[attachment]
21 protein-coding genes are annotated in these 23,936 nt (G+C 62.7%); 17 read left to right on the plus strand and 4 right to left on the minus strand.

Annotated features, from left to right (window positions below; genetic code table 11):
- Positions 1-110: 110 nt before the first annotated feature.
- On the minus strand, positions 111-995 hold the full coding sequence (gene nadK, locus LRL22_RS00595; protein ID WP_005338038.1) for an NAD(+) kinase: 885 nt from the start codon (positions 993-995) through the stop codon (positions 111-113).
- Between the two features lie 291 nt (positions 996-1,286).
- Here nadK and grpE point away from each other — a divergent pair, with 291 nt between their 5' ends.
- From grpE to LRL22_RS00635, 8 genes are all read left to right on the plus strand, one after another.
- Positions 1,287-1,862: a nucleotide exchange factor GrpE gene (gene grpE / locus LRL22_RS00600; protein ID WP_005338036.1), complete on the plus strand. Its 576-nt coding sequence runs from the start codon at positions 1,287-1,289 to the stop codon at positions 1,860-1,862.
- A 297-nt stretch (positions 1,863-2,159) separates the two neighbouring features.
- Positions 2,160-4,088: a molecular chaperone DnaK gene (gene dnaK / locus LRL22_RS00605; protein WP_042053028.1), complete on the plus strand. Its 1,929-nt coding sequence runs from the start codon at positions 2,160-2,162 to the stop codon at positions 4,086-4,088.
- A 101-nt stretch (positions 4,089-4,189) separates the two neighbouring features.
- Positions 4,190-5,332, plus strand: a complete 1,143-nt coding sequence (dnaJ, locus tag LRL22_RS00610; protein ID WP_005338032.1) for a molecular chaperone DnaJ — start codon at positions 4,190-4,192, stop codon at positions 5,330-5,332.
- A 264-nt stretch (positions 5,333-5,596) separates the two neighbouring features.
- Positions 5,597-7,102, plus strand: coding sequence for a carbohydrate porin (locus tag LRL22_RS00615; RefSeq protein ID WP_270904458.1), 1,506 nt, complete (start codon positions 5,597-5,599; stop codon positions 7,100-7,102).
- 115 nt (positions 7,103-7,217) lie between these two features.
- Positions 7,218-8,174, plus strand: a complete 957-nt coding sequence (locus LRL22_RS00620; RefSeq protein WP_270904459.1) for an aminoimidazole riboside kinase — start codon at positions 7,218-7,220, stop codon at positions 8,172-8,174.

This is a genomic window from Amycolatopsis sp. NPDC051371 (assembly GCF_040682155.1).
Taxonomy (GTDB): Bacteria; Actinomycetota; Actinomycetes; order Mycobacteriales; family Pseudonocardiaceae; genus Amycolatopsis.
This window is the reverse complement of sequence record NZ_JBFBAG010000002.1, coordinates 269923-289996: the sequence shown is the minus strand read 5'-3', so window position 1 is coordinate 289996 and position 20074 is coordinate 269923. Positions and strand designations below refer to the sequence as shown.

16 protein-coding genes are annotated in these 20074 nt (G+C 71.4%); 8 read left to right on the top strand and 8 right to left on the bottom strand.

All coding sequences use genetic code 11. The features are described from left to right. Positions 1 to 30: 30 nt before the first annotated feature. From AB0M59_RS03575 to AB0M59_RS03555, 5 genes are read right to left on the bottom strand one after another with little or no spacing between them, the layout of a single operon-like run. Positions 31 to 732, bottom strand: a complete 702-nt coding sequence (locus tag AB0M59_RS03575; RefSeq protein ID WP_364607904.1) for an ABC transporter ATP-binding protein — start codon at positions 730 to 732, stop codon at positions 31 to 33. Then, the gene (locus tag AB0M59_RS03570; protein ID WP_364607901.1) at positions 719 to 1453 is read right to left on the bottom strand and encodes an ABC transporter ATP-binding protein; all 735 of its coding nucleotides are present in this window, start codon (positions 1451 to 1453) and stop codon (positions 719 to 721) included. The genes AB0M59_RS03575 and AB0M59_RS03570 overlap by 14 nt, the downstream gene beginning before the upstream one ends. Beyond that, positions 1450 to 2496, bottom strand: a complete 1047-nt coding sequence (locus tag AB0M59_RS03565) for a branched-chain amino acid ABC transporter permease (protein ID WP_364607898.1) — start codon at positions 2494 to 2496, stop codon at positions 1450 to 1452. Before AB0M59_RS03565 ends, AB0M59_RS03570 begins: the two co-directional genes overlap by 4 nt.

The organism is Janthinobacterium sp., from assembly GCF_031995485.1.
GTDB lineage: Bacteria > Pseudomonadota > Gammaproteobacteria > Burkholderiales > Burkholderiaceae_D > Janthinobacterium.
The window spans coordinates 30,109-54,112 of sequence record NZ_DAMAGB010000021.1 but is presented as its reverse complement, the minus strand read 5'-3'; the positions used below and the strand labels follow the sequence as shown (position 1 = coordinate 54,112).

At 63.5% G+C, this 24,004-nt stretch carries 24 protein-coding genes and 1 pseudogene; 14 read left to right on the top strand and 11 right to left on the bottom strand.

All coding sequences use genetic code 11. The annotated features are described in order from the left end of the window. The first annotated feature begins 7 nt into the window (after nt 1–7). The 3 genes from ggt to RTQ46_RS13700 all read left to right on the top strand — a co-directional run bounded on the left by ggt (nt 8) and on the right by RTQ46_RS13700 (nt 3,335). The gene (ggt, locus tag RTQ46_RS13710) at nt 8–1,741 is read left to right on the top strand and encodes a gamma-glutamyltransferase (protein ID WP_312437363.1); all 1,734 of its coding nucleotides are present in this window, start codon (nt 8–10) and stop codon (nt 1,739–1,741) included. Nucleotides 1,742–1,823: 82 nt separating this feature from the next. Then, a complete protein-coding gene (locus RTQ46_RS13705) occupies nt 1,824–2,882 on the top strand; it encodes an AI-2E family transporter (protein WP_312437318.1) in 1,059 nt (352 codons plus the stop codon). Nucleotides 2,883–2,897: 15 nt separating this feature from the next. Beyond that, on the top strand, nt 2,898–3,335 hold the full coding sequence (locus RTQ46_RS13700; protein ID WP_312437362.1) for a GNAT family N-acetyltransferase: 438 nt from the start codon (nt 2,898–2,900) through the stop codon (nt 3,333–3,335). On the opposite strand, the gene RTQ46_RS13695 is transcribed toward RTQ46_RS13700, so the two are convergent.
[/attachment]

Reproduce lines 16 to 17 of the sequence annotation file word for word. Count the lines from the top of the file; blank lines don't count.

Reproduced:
- Positions 7,218-8,174, plus strand: a complete 957-nt coding sequence (locus LRL22_RS00620; RefSeq protein WP_270904459.1) for an aminoimidazole riboside kinase — start codon at positions 7,218-7,220, stop codon at positions 8,172-8,174.

This is a genomic window from Amycolatopsis sp. NPDC051371 (assembly GCF_040682155.1).